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In this issue:
An Artificial Skin Sensitive Enough to Be Bothered by a Fly
Colloquium Today: LCLS, One Year after the X -ray Laser Turned On

SLAC Today

Monday - November 29, 2010

An Artificial Skin Sensitive Enough to Be Bothered by a Fly

An artificial skin based on an elastic material called PDMS can "feel" the presence of very light objects. (Image courtesy the researchers.)

A desire to create machines that can explore their environments, as people do through the sensations of feeling and touch, has inspired researchers to develop artificial skin. An ideal electronic skin would be flexible and sensitive to even gentle touches, such as the weight of an insect. Such a touch-sensitive material could be used for human prosthetics, sensory input devices for robotics, and applications in which the biologic and electronic communicate.

A team of researchers led by Professor Zhenan Bao of Stanford University and Stefan Mannsfeld of the Stanford Synchrotron Radiation Lightsource at SLAC used a thin sheet of rubber between very thin electrodes to make flexible pressure sensors that can be paper-thin. To make the rubber sheet more spongy and pressure-sensitive, millions of little structures were molded into it. As the rubber film deforms under pressure, the electrodes move closer or further from each other, resulting in a change of charge that can register as "feeling." The researchers found their material to be sensitive enough to detect a fly and fast enough to provide reaction times comparable to human response times.

This research was published in the October issue of Nature Materials.

To learn more about this research see the full scientific highlight.

Colloquium Today: LCLS, One Year after the X -ray Laser Turned On

(Image - SLAC Colloquium banner)

Today at 4:15 p.m. in Panofsky Auditorium, Deputy Director for the Linac Coherent Light Source Uwe Bergman will present "LCLS, One Year after the X -ray Laser Turned On."

On April 10, 2009, the world’s first hard X-ray free-electron laser was brought to lasing. Producing an X-ray beam with more than a billion times higher peak brightness than the most powerful existing synchrotron sources, it marked the beginning of a new era of science. The LCLS pulses arrive at a rate of 60-120 Hz in an energy range from 480 eV to 10 keV, with pulse lengths as short as a few to about 300 femtoseconds. Since October 2009, users have been performing experiments at the LCLS, and currently three of the six planned instruments are available. Although we stand only at the beginning of LCLS science, there is no doubt about the strong sense of early excitement. This talk will describe the LCLS and its unique new capabilities, followed by some examples of the first experiments, and finish with an outlook of future plans in the short as well as the long term.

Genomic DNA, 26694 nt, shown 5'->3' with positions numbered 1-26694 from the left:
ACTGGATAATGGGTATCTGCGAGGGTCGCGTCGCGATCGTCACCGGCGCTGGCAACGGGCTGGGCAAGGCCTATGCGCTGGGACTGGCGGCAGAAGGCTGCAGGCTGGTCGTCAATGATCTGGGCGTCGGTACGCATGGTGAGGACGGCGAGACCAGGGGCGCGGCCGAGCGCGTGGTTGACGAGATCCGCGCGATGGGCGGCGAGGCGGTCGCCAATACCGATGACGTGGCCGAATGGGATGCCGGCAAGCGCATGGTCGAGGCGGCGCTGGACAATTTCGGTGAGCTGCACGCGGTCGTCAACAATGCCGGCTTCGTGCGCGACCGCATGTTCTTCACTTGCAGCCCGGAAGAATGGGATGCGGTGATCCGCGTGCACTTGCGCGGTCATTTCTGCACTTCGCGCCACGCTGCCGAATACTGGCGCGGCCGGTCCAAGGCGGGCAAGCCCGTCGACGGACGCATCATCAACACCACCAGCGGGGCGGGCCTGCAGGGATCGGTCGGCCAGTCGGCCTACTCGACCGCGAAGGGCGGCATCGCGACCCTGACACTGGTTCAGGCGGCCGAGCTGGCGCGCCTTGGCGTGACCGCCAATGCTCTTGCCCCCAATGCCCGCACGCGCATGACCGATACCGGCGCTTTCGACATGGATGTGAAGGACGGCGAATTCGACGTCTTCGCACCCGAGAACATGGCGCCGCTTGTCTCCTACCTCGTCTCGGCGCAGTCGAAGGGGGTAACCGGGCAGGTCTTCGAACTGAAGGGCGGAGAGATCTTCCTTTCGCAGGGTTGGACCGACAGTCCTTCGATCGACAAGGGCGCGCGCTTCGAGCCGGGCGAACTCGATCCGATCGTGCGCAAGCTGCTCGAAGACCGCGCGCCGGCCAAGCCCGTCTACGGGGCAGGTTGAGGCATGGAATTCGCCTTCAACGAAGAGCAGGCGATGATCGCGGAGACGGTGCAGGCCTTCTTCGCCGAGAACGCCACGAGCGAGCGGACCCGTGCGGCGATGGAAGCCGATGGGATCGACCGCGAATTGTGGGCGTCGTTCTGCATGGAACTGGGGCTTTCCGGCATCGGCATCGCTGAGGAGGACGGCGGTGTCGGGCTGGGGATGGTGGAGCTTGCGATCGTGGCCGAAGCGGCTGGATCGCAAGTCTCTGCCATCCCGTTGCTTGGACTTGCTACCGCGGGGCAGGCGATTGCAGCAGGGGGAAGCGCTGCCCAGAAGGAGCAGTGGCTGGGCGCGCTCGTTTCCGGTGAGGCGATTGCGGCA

The LCLS Undulator Hall.
(Photo by Mike Zurawel.)

Uwe Bergmann, a graduate from Stony Brook University, is a senior staff scientist at SLAC and the deputy director of the Linac Coherent Light Source. His research activities have focused on the development and application of novel X-ray spectroscopic techniques. His scientific interests include studies of the structure of water and water-based solutions, active centers in metalloproteins, in particular the splitting of water in photosynthesis, hydrocarbons and fossil fuels and imaging of ancient documents and fossils. Bergmann did his graduate research at the National Synchrotron Light Source and since worked at the European Synchrotron Radiation Facility, Lawrence Berkeley National Laboratory, the Stanford Synchrotron Radiation Lightsource and now the Linac Coherent Light Source. He has also been a long-time user of the Advanced Photon Source.

The colloquium is free and open to all.


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